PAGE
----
Give us hearts full of mercy , that we may love and serve; And where discord is found, may we be able to heal and bring peace; And see in the one who is suffering, the living presence of Your son. Lord, through the hands of Your little ones, we ask You to bless us. Through the eyes of those who are rejected, we ask You to smile on us.
Lord, grant freedom and fellowship, and unity to all the world; And on the day of Your coming, Welcome all people into Your Kingdom.

Wednesday, March 23, 2016

Can You Imagine a Castle on a Cloud?

Reflections for Easter Sunday
Isaiah 65:17-25; John 20:11-18
March 27, 2016
© 2016

If you had the power to fix whatever you think is wrong with the world, what would your new world look like? Artists often express these dreams with great eloquence.
Candy and I saw the Les Miserables movie at Christmas 2012, having seen the stage play years ago in Philadelphia. Young Cosette’s song Castle on a Cloud is her dream of escaping abusive servitude and drudgery. In the church I served in New Jersey, it was sung by the school choir at the funeral for a girl killed in an auto accident on her 13th birthday.
There is a castle on a cloud,
I like to go there in my sleep,
Aren't any floors for me to sweep,
Not in my castle on a cloud.
There is a room that's full of toys,
There are a hundred boys and girls,
Nobody shouts or talks too loud,
Not in my castle on a cloud.
There is a lady all in white,
Holds me and sings a lullaby,
She's nice to see and she's soft to touch,
She says “Cosette, I love you very much.”
I know a place where no one's lost,
I know a place where no one cries,
Crying at all is not allowed,
Not in my castle on a cloud.
John Lennon’s Imagine has become the anthem of a generation and identifies religion, nationalism, personal property and the expectation of life after death as the sources of injustice and suffering that need to be abolished. All of this is packaged as a winsome, lyrical invitation to dream.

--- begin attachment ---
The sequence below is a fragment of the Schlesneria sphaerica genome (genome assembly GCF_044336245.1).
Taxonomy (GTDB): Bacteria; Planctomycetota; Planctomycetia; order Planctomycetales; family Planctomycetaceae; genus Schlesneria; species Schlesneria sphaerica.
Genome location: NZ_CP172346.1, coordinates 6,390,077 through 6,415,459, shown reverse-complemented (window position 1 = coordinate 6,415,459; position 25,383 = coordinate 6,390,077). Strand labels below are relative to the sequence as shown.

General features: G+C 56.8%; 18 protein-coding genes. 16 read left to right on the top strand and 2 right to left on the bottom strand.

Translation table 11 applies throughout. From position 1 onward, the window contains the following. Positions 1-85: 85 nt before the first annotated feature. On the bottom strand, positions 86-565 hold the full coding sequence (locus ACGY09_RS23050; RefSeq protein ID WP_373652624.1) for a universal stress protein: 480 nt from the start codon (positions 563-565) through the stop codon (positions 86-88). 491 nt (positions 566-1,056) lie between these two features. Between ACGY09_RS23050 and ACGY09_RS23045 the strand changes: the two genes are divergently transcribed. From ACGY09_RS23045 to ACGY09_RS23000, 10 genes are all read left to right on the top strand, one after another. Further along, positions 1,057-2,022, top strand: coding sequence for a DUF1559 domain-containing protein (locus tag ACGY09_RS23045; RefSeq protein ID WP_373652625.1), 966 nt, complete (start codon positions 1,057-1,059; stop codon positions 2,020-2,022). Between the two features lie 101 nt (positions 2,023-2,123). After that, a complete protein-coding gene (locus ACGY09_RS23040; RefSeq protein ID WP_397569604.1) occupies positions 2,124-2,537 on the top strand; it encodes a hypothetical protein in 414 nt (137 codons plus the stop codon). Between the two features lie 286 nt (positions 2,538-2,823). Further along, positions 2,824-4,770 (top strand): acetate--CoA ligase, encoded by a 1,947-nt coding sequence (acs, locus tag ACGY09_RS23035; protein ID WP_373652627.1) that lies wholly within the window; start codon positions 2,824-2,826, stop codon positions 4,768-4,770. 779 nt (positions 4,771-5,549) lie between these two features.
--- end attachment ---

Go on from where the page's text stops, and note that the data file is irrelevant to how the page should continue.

Imagine there's no heaven
It's easy if you try
No hell below us
Above us only sky
Imagine all the people living for today
Imagine there's no countries
It isn't hard to do
Nothing to kill or die for
And no religion too
Imagine all the people living life in peace
You, you may say
I'm a dreamer, but I'm not the only one
I hope some day you'll join us
And the world will be as one
Imagine no possessions
I wonder if you can
No need for greed or hunger
A brotherhood of man
Imagine all the people sharing all the world
You, you may say
I'm a dreamer, but I'm not the only one
I hope some day you'll join us
And the world will live as one
Isaiah 65:17-25 envisions God’s renewed world. This vision of hope answered the disappointments that came when the people of Judah returned from captivity in Babylon and realized that it did not inaugurate the ideal world. Through the prophet, God promised a new heaven and a new earth, which is echoed again in Revelation 21:1. In a time when life was short and any hint of personal, eternal life was vague at best, the defeat of death was longevity measured by centuries and the age of trees. No longer would people work to enrich others but would enjoy the fruits of their own labors. The end of suffering and weeping is also echoed in Revelation 7:17. God will not only protect but rejoice and delight in all who live on God’s holy mountain.

For centuries people have concocted all sorts of silly speculations about Mary Magdalene, though what the New Testament tells us about her seems more than fascinating enough to me. She is the main character in the account of Jesus’ resurrection in John 20. She, probably with a few other women, was the first to arrive at the empty tomb at dawn. She ran to tell Peter and probably John that Jesus had been taken out of the tomb. Peter and John ran to the tomb but returned to the others without seeing Jesus. Verses 11-18 report that …